What steps have been taken to ensure that machine guns and stun grenades licensed for export to the Channel Islands in 1997 and 1998 have not been licensed for re-export.[HL117]

Lord Sainsbury of Turville: Details of export licensing decisions between 2 May 1997 and 31 December 1998 were set out in the Government's 1997 and 1998 Annual Reports on Strategic Export Controls, published respectively on 25 March and 3 November 1999.

The relevant licences issued in 1997 covered the export of 10 stun grenades to the Guernsey Police for training purposes, and the export of a World War II machine gun tripod for display in a museum; there was a typographical error in the description of the latter in the 1997 Annual Report, which should have read "vintage machine gun part" rather than "vintage machine guns". The relevant licence issued in 1998 also covered the export of 10 stun grenades to the Guernsey Police for training purposes. I am disclosing this information in accordance with the Code of Practice on Access to Government Information.

Under arrangements between the DTI's Export Control Organisation (ECO) and Jersey and Guernsey Customs & Excise Departments, the latter send ECO all applications for a licence to export arms or other goods controlled for strategic reasons for the Channel Islands. These applications are then circulated by DTI to other government departments with an interest as determined by them, and advice is given in due course to the relevant Channel Islands licensing authority. Such applications are considered against the criteria announced by my right honourable friend the Secretary of State for Foreign and Commonweatlh Affairs on 28 July 1997, House of Commons Official Report, cols. 26-29, and against the EU Code of Conduct on Arms Exports.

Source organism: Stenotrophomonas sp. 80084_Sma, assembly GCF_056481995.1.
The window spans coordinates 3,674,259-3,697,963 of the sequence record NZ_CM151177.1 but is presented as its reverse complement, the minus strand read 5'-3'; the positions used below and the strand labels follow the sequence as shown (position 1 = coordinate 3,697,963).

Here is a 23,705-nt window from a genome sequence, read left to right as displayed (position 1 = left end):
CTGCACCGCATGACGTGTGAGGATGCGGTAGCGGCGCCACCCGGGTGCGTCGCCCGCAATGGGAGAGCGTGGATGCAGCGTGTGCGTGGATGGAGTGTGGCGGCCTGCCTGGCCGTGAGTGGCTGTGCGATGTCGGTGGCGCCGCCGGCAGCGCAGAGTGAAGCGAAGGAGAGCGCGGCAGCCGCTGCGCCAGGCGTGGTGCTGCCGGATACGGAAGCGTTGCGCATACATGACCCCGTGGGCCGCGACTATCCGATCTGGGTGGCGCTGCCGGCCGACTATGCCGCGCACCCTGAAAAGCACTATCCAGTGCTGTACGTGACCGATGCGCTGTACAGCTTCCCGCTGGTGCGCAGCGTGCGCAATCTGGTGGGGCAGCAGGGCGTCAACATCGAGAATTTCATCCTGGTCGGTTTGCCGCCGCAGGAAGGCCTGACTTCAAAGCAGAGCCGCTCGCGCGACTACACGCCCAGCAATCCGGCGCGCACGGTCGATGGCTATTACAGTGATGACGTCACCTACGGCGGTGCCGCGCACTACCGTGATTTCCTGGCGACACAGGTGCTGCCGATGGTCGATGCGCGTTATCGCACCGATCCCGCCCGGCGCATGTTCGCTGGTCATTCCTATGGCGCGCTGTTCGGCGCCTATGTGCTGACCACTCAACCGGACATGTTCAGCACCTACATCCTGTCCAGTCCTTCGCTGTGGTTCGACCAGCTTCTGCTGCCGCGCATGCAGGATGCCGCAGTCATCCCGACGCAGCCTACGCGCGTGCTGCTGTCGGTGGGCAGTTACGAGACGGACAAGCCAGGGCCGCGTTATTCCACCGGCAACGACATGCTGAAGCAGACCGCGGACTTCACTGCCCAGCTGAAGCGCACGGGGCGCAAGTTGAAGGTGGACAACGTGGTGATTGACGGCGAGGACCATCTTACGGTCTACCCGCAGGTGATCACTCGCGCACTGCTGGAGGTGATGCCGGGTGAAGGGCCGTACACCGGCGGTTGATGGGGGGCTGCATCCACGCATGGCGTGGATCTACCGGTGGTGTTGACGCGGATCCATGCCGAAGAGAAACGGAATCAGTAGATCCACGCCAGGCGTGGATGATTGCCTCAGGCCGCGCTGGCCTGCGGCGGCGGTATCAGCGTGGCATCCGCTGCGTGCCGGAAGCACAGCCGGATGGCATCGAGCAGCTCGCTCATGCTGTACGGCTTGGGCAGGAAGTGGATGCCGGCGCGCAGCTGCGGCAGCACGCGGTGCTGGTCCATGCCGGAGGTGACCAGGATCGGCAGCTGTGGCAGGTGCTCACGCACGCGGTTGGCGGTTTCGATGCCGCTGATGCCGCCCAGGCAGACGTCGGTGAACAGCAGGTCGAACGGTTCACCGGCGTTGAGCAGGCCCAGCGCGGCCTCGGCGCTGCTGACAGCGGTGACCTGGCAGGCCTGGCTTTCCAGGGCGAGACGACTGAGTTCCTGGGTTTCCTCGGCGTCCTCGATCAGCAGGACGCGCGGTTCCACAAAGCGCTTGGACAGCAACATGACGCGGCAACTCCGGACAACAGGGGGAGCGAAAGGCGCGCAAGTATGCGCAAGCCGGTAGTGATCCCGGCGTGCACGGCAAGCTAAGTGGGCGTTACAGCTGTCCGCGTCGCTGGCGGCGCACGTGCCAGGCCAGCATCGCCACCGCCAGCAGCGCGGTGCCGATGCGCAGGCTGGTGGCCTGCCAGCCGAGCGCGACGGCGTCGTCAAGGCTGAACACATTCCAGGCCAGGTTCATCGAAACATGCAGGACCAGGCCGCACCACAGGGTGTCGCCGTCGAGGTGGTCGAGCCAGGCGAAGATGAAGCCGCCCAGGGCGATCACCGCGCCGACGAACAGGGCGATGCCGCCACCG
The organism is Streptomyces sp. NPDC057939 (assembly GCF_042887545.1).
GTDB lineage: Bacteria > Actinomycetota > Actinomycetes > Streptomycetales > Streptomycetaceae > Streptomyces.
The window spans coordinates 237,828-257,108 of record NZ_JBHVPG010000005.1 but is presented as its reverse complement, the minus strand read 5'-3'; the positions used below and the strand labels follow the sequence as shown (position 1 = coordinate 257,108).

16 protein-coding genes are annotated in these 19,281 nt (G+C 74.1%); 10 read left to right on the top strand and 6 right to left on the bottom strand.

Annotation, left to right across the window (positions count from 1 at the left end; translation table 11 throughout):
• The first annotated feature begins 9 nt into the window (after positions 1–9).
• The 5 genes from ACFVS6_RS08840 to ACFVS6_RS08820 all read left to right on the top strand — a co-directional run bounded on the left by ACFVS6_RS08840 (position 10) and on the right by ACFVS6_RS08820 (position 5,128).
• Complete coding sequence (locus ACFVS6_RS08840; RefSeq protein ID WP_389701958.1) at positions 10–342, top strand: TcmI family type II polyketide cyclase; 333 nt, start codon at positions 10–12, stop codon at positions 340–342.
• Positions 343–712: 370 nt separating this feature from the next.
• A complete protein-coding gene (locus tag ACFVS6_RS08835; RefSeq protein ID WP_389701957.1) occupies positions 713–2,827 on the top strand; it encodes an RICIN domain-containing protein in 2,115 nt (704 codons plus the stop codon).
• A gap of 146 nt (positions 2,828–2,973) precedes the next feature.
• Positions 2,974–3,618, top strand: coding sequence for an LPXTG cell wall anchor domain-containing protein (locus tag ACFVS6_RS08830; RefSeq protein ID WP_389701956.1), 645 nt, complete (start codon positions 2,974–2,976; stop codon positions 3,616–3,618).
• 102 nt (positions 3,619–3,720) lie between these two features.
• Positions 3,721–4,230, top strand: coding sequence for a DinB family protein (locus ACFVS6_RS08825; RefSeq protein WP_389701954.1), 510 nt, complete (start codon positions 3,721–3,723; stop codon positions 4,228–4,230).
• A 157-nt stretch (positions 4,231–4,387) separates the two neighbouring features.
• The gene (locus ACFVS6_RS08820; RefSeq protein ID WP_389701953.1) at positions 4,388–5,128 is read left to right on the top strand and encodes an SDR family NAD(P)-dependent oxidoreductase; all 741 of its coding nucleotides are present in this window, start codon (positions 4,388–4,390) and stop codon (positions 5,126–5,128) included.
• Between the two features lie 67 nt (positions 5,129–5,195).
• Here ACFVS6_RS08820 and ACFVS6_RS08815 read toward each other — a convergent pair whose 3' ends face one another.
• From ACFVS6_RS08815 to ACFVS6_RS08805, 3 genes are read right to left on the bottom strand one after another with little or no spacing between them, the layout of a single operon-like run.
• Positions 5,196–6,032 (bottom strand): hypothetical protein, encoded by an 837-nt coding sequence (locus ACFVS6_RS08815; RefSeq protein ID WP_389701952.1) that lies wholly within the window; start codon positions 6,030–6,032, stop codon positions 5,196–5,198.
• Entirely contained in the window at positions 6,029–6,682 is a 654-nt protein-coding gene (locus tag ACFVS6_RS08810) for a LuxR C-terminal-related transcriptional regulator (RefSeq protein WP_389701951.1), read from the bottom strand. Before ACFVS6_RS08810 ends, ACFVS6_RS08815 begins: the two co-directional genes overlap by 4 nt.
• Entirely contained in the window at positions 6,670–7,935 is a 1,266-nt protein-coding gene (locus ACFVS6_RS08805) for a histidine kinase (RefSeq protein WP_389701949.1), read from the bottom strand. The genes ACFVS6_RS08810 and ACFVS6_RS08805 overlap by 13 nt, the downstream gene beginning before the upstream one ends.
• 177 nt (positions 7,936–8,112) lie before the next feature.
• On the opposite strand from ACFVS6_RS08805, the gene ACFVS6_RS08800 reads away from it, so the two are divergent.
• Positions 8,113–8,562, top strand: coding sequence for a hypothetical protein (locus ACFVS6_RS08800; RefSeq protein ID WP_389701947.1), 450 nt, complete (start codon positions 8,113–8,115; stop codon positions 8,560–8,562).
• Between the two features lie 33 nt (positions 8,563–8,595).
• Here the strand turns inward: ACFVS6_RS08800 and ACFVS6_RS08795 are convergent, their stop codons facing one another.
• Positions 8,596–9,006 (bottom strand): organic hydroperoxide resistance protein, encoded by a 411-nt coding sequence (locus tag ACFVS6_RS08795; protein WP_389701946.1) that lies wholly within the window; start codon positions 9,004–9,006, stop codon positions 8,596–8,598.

Cats-eyes: Safety Inspections

Viscount Simon asked Her Majesty's Government:

    What measures are being taken to ensure the safety of road users from loose cats-eyes following the fatal accident on the M.3 motorway in which a car passenger was killed by a dislodged cats-eye.[HL139]

The Parliamentary Under-Secretary of State, Department of the Environment, Transport and the Regions (Lord Whitty): I have asked the Chief Executive of the Highways Agency, Mr Peter Nutt, to write to the noble Viscount.


    Letter to Viscount Simon from the Chief Executive of the Highways Agency, Mr Peter Nutt, dated 9 December 1999.


    The Parliamentary Under-Secretary of State, Lord Whitty, has asked me to reply to your question about the measures being taken to ensure the safety of road

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    users from loose cats-eyes following the fatal accident on the M.3 motorway.


    I was very sorry to hear about the accident. Such incidents are extremely rare on the motorway and trunk road network.


    We undertake a number of regular inspections to assess the safety and condition of the trunk road network. Since the accident, we have confirmed that

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    these inspections are being undertaken and we instructed that a special condition survey of road studs at the accident site and in the surrounding area be undertaken.


    We have also instigated an investigation into the long-term integrity and performance of various types of road stud.


    I shall write to you again to let you know the outcome and what, if any, measures we decide to take.